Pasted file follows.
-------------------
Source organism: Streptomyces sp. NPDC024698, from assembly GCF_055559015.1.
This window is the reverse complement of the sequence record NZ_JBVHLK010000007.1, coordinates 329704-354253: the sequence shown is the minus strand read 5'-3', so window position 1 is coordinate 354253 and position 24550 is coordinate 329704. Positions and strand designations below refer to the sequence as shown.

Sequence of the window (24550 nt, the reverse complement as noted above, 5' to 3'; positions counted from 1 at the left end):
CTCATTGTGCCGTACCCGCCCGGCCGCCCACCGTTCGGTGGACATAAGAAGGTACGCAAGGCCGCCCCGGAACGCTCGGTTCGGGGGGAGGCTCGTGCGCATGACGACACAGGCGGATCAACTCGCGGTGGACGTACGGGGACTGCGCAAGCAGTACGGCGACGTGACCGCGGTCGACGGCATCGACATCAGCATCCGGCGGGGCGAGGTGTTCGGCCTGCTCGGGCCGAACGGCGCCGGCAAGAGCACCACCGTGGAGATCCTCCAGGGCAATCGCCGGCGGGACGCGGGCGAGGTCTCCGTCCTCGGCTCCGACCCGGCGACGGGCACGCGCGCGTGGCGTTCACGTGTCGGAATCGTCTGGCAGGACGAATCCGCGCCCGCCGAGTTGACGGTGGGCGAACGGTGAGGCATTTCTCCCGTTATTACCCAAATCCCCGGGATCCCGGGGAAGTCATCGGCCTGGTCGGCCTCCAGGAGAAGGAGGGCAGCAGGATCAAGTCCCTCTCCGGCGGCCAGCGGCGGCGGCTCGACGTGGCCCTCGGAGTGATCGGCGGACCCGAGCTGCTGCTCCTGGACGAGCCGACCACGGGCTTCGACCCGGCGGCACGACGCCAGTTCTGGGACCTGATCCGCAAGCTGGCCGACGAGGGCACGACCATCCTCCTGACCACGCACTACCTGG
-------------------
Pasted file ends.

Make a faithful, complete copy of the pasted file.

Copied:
Source organism: Streptomyces sp. NPDC024698, from assembly GCF_055559015.1.
This window is the reverse complement of the sequence record NZ_JBVHLK010000007.1, coordinates 329704-354253: the sequence shown is the minus strand read 5'-3', so window position 1 is coordinate 354253 and position 24550 is coordinate 329704. Positions and strand designations below refer to the sequence as shown.

Sequence of the window (24550 nt, the reverse complement as noted above, 5' to 3'; positions counted from 1 at the left end):
CTCATTGTGCCGTACCCGCCCGGCCGCCCACCGTTCGGTGGACATAAGAAGGTACGCAAGGCCGCCCCGGAACGCTCGGTTCGGGGGGAGGCTCGTGCGCATGACGACACAGGCGGATCAACTCGCGGTGGACGTACGGGGACTGCGCAAGCAGTACGGCGACGTGACCGCGGTCGACGGCATCGACATCAGCATCCGGCGGGGCGAGGTGTTCGGCCTGCTCGGGCCGAACGGCGCCGGCAAGAGCACCACCGTGGAGATCCTCCAGGGCAATCGCCGGCGGGACGCGGGCGAGGTCTCCGTCCTCGGCTCCGACCCGGCGACGGGCACGCGCGCGTGGCGTTCACGTGTCGGAATCGTCTGGCAGGACGAATCCGCGCCCGCCGAGTTGACGGTGGGCGAACGGTGAGGCATTTCTCCCGTTATTACCCAAATCCCCGGGATCCCGGGGAAGTCATCGGCCTGGTCGGCCTCCAGGAGAAGGAGGGCAGCAGGATCAAGTCCCTCTCCGGCGGCCAGCGGCGGCGGCTCGACGTGGCCCTCGGAGTGATCGGCGGACCCGAGCTGCTGCTCCTGGACGAGCCGACCACGGGCTTCGACCCGGCGGCACGACGCCAGTTCTGGGACCTGATCCGCAAGCTGGCCGACGAGGGCACGACCATCCTCCTGACCACGCACTACCTGG